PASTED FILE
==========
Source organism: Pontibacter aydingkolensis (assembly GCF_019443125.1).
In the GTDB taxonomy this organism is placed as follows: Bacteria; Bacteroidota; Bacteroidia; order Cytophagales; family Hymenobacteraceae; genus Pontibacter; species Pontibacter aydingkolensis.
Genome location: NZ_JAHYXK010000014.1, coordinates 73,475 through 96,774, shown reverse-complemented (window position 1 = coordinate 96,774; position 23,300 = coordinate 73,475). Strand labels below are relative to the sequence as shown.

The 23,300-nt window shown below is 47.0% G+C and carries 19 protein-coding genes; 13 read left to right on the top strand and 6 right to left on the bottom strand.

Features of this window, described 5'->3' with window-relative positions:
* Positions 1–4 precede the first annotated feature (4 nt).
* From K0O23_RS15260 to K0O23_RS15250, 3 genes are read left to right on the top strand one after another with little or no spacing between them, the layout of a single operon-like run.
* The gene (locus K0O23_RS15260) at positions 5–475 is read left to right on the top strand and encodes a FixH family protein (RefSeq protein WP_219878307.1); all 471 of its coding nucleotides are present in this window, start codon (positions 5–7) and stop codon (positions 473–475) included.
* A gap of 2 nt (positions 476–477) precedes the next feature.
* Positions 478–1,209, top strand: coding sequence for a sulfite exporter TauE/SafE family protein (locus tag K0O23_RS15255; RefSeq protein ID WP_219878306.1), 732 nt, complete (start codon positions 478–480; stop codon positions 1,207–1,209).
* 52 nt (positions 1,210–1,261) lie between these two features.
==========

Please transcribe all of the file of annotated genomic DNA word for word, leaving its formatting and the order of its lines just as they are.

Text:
Source organism: Pontibacter aydingkolensis (assembly GCF_019443125.1).
In the GTDB taxonomy this organism is placed as follows: Bacteria; Bacteroidota; Bacteroidia; order Cytophagales; family Hymenobacteraceae; genus Pontibacter; species Pontibacter aydingkolensis.
Genome location: NZ_JAHYXK010000014.1, coordinates 73,475 through 96,774, shown reverse-complemented (window position 1 = coordinate 96,774; position 23,300 = coordinate 73,475). Strand labels below are relative to the sequence as shown.

The 23,300-nt window shown below is 47.0% G+C and carries 19 protein-coding genes; 13 read left to right on the top strand and 6 right to left on the bottom strand.

Features of this window, described 5'->3' with window-relative positions:
* Positions 1–4 precede the first annotated feature (4 nt).
* From K0O23_RS15260 to K0O23_RS15250, 3 genes are read left to right on the top strand one after another with little or no spacing between them, the layout of a single operon-like run.
* The gene (locus K0O23_RS15260) at positions 5–475 is read left to right on the top strand and encodes a FixH family protein (RefSeq protein WP_219878307.1); all 471 of its coding nucleotides are present in this window, start codon (positions 5–7) and stop codon (positions 473–475) included.
* A gap of 2 nt (positions 476–477) precedes the next feature.
* Positions 478–1,209, top strand: coding sequence for a sulfite exporter TauE/SafE family protein (locus tag K0O23_RS15255; RefSeq protein ID WP_219878306.1), 732 nt, complete (start codon positions 478–480; stop codon positions 1,207–1,209).
* 52 nt (positions 1,210–1,261) lie between these two features.